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🇮🇳 India (slightly) opens its doors

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India's legal market might finally open up to UK law firms. The Bar Council of India is planning to change regulations by the end of July, allowing these firms to set up offices in India and advise both Indian and non-Indian clients. This could create new opportunities, though there are still some hurdles, like high fees, administrative challenges, plus opposition from Indian lawyers.


It’s election year in the UK across half the world!

About 49% of the globe will be impacted by this year’s elections👇️ 

But this week it’s the UK’s turn.

So, here’s a rundown of what the experts are saying about the financial impact of the election (learn this to impress your mates).

🔴 Labour will probably win: Polls suggest the opposition Labour Party will win by a big margin. Their main pledges are: boost economic growth, keep spending tight, rein in debt, build new homes, upgrade infrastructure.

📈 It’s a positive for financial markets: JPMorgan (the US investment bank) views a Labour victory as a “net positive” for financial markets. They think banks, homebuilders and grocers will benefit.

😡 Some businesses (like energy) don’t want Labour: Labour’s plans are to nationalise the rail network, increase taxes on energy firms, increase regulation for water companies, push for more spending on green energy infrastructure.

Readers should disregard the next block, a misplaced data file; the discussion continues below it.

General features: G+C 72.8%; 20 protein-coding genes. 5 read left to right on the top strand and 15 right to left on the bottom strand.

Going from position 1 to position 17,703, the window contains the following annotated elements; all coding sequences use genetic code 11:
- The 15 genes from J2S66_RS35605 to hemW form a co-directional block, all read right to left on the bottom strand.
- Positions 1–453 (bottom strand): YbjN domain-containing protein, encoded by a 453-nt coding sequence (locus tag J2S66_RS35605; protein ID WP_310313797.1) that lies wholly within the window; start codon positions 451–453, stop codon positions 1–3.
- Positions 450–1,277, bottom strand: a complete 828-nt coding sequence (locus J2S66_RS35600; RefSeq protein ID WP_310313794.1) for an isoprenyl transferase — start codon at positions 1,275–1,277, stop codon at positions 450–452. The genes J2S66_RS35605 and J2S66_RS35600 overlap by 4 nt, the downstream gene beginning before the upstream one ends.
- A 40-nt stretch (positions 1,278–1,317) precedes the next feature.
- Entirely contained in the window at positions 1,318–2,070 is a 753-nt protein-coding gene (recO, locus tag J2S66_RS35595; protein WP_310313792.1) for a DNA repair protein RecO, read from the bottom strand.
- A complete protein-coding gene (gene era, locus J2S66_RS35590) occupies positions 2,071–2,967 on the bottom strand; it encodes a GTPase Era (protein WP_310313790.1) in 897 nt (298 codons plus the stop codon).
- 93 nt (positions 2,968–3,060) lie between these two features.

💷 It’ll probably be good for the British Pound: The Japanese investment firm MUFG predicts the British pound could be the biggest market winner if Labour wins. Why? The end of the Conservative Party's unstable tenure, plus potential for improved UK-EU relations post-Brexit.

See? You’re like an economic genius now.


P.S. there was a slight tech issue at LittleLaw HQ last wee, so some of you didn’t get the newsletter in your inbox. Here’s a link if you want to read it (it was a banger).

🇮🇳 India (slightly) opens its doors

Air India Indian GIF

Credit: Giphy

What's going on here?

India’s notoriously closed legal market might finally be opening up to UK law firms.

The Bar Council of India had discussions this Thursday with the Law Society and Bar Council of England and Wales. It seems India will change its regulations by the end of July, making it easier for UK law firms to enter into the Indian legal market.

Have foreign law firms ever been able to practice in India?

So, India’s Advocates Act 1961 and a 2009 Bombay High Court ruling meant foreign law firms could not get involved in litigation or corporate advisory work in India for ten years

A 2019 ruling by the Indian Supreme Court made things more relaxed — it allowed foreign lawyers to operate in India but only on a fly-in, fly-out basis (i.e. offering consultancy services in India for up to 60 days in any calendar year).

Law firms have got creative to access the Indian market. For example, Dentons combined with the Indian firm Link Legal in 2022. Link Legal lawyers represent Dentons’ clients inside India, while Dentons represents Link Legal’s clients in other jurisdictions.

Despite the ban, foreign law firms have still been advising Indian businesses from overseas, particularly from bases in Singapore or Hong Kong.

What were these discussions with the Law Society?